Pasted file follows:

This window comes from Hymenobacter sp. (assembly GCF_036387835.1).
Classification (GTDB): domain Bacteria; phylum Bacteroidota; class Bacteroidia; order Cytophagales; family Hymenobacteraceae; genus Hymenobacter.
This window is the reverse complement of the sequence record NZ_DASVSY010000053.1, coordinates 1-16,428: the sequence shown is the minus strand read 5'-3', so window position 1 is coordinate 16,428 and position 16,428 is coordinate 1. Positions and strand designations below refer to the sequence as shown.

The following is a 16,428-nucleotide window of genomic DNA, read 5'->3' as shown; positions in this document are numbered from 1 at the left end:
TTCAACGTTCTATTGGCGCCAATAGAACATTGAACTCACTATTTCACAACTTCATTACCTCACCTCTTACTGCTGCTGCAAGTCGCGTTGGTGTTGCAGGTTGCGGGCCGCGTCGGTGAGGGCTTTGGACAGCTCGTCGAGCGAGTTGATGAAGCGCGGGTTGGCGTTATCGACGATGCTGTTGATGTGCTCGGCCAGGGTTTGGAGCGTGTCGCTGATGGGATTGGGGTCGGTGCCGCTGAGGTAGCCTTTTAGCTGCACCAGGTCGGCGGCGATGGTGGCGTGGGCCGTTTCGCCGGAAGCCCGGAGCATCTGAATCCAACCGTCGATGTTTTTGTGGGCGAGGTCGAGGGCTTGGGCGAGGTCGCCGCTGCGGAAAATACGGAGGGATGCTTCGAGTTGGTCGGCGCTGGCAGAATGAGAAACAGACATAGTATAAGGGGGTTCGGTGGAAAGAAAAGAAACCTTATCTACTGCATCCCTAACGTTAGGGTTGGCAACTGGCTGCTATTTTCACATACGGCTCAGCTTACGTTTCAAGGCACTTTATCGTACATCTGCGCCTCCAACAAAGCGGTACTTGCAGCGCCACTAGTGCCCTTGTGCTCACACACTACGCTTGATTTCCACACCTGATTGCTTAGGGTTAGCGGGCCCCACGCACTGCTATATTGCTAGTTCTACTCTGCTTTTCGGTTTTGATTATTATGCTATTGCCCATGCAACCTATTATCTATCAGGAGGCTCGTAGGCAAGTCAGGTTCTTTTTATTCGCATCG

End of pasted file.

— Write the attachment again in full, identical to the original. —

This window comes from Hymenobacter sp. (assembly GCF_036387835.1).
Classification (GTDB): domain Bacteria; phylum Bacteroidota; class Bacteroidia; order Cytophagales; family Hymenobacteraceae; genus Hymenobacter.
This window is the reverse complement of the sequence record NZ_DASVSY010000053.1, coordinates 1-16,428: the sequence shown is the minus strand read 5'-3', so window position 1 is coordinate 16,428 and position 16,428 is coordinate 1. Positions and strand designations below refer to the sequence as shown.

The following is a 16,428-nucleotide window of genomic DNA, read 5'->3' as shown; positions in this document are numbered from 1 at the left end:
TTCAACGTTCTATTGGCGCCAATAGAACATTGAACTCACTATTTCACAACTTCATTACCTCACCTCTTACTGCTGCTGCAAGTCGCGTTGGTGTTGCAGGTTGCGGGCCGCGTCGGTGAGGGCTTTGGACAGCTCGTCGAGCGAGTTGATGAAGCGCGGGTTGGCGTTATCGACGATGCTGTTGATGTGCTCGGCCAGGGTTTGGAGCGTGTCGCTGATGGGATTGGGGTCGGTGCCGCTGAGGTAGCCTTTTAGCTGCACCAGGTCGGCGGCGATGGTGGCGTGGGCCGTTTCGCCGGAAGCCCGGAGCATCTGAATCCAACCGTCGATGTTTTTGTGGGCGAGGTCGAGGGCTTGGGCGAGGTCGCCGCTGCGGAAAATACGGAGGGATGCTTCGAGTTGGTCGGCGCTGGCAGAATGAGAAACAGACATAGTATAAGGGGGTTCGGTGGAAAGAAAAGAAACCTTATCTACTGCATCCCTAACGTTAGGGTTGGCAACTGGCTGCTATTTTCACATACGGCTCAGCTTACGTTTCAAGGCACTTTATCGTACATCTGCGCCTCCAACAAAGCGGTACTTGCAGCGCCACTAGTGCCCTTGTGCTCACACACTACGCTTGATTTCCACACCTGATTGCTTAGGGTTAGCGGGCCCCACGCACTGCTATATTGCTAGTTCTACTCTGCTTTTCGGTTTTGATTATTATGCTATTGCCCATGCAACCTATTATCTATCAGGAGGCTCGTAGGCAAGTCAGGTTCTTTTTATTCGCATCG